Sunday, November 6, 2016

Piracy is as good as dead. Now What?

It’s been 17 years since Napster came onto the scene, bringing with it the combination innovation/major threat of peer-to-peer (P2P) file-sharing. What began as an outlaw activity of uploading MP3s and making them available to anyone with a desire to hear the song and a decent Internet connection ended up providing a beatdown to the music industry that lasted well over a decade, with the carnage only settling down recently. And even now the music industry is, in many ways, still up for grabs.

You may have seen the headlines proclaiming that 2016 was the first year in which streaming revenues were the largest revenue source for music, eclipsing digital downloads for the first time, and taking a big lead over physical sales of all other physical formats combined. The pie below shows the respective shares for the U.S. market. To put things into additional context it's worth considering that the global music industry peaked in 1999 with revenues of about $30 billion, which, by 2005 had shrunk to $20 billion, and now hover just under $15 billion


It doesn’t take Nostradamus to see that the blue piece of the pie is only going to get bigger, while the red and green slices shrink. (The diet yellow slice, marked “synch”, refers to music synchronization, which are the revenues that come from licensing fees when songs are used in commercials, movies, TV shows, videogames, etc. I have no view on whether or not this chunk will grow though I understand it’s a valuable source of income for musicians both well-known and up and coming).

What we can extrapolate from these developments in the music industry is that piracy is more or less dead. Which is not to say that it doesn’t exist. Of course it does. But it’s dead in the sense that it is considered to be public enemy #1 of the industry. When pretty much any music you want to hear is available on demand -- whether via legit sources or unsanctioned ones -- the location of value shifts irrevocably, whether we like it or not. Where did it go? To the new intermediaries,  in this case the platforms that enable us to hear anything we want to, whenever we want to.

So what happens now? This discussion got underway at a Music Tech Meetup I attended at the end of the summer, at which the featured speakers were Steven Ehrlick and Noah Schwartz, both from Ryerson University’s Music Den, a music and tech incubator that brings creators together with technologists, in the hope of building apps, systems, or platforms, that identify, and hopefully propose a solution to, addressable problems in a new environment of possibility. Ehrlick and Schwartz shared their thinking around the experience of being a musician in the 21st century, the reality of which, in their view, is that you have to a digital media specialist in addition to being a performer and/or writer.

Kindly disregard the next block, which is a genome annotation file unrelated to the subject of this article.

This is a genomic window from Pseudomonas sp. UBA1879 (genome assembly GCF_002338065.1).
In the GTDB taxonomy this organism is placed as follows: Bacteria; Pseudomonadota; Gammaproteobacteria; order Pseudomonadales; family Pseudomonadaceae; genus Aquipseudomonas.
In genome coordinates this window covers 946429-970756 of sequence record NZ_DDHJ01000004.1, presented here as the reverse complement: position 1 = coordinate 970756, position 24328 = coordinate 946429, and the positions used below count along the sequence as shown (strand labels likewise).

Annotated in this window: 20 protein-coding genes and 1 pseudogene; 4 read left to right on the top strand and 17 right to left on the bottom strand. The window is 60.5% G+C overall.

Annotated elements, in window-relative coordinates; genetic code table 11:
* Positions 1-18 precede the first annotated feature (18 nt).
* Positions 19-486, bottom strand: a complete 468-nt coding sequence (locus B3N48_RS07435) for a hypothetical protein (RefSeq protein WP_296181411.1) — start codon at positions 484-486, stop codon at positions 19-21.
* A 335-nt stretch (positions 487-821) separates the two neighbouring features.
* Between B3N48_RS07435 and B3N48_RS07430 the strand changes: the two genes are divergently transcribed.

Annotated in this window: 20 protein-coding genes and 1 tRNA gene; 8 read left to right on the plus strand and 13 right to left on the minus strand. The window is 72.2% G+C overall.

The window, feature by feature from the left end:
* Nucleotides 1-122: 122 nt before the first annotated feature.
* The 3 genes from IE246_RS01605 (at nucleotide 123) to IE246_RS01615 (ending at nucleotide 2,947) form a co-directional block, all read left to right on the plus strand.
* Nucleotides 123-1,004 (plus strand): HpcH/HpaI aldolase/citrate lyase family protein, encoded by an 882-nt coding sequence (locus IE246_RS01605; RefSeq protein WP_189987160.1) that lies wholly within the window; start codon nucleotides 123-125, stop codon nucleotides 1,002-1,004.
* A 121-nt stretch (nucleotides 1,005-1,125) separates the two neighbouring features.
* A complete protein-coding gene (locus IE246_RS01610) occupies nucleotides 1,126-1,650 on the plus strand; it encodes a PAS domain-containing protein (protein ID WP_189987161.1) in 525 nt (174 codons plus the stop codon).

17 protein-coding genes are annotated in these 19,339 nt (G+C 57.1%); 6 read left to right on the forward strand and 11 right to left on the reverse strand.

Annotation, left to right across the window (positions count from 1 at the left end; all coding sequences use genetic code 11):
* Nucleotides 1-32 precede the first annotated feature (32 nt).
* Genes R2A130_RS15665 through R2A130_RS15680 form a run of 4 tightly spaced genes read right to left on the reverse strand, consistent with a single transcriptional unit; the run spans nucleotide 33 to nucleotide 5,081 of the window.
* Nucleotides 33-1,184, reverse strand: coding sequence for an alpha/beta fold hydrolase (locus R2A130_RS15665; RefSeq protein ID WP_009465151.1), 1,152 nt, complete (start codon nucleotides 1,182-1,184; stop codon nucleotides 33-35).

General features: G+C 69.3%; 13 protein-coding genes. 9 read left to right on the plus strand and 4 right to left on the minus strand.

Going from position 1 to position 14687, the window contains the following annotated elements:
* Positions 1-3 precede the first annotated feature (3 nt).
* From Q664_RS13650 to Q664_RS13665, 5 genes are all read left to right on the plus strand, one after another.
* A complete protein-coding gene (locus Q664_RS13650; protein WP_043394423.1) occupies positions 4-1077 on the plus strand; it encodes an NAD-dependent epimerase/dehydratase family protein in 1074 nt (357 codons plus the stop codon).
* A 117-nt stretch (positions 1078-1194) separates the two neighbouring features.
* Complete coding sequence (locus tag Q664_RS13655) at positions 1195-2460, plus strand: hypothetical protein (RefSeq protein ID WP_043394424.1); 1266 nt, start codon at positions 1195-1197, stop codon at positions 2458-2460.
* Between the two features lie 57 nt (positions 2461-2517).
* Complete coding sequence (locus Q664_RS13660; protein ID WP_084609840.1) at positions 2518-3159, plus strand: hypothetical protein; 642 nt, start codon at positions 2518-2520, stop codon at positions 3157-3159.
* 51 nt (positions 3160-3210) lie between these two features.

But what does that mean?  We so often hear people with titles such as Chief Digital Officer tell the troops at organizations that were not ‘born digital’ that everyone’s thinking needs to be re-jigged.  Phrases such as ‘from now on the company will think like a digital company”, or “starting today we’re a digital first organization”. Erhlich & Schwartz see it this way: There are two kinds of companies: Tech companies that get into music and music companies that get into tech.

An example of the former:

Bandcamp: A music discovery platform that, as of Fall 2016, has paid close to $200 million directly to artists since its inception.

Examples of the latter:

MusicNet (b. 2001, d. 2005)  and PressPlay (b. 2001, d. 2003), services started by the music labels that tried to replicate the analog industry in the digital world. 

Why did they do that? Because that’s the business they knew well. Contrast with what Steve Jobs did with iTunes: unbundled the album, established a price point of 99 cents that was low enough to move people from Limewire, Kazaa, Gnutella, and created an ecosystem of beautiful hardware and easy to use software which for many became a way of life, not just music or gadgets, and resulted in Apple becoming (if only intermittently) the world’s most valuable company.

The enterpreneurial trick is this: Ask yourself "what is the problem you're trying to solve?" Apparently the investment community, particularly in Silicon Valley, wants to hear things expressed as verbs, not nouns. It’s about what people will do with what you’re making, not what it is.  Think Twitter, Snapchat, even Pinterest – hard to rationalize if you’re only describing what it is; easier to rationalize as a vision for a new way in which people communicate and connect.

Erhlich and Schwartz suggested that a company allows you to solve musicians’ problems e.g. where to play, where to stay, how to do your digital distribution. And you can start small and do so on a small budget and scale up, moving from local to global, with the costs of working globally being a fraction of what they were in the world of physical things and physical places.

They point to this example: DistroKid, where for twenty dollars per year musicians get the ability to do unlimited uploads to digital services such as iTunes and Spotify (and no, it’s not free to get your music onto those sites.)

As we approach two decades since peer-to-peer technologies effectively detonated the music industry,  some pieces are falling into place while others are still trying to find a way for the peg to fit the slot (Heck, Spotify, with its 100 million users of which about 40 million are premium users is still not profitable in 2016). But it's not all bad news, which is the rallying cry of this blog if there is one. I am reminded of the words of Clay Shirky when asked how the rapidly declining revenues of the newspaper industry might be stemmed. His response: What will work? Nothing. But everything might.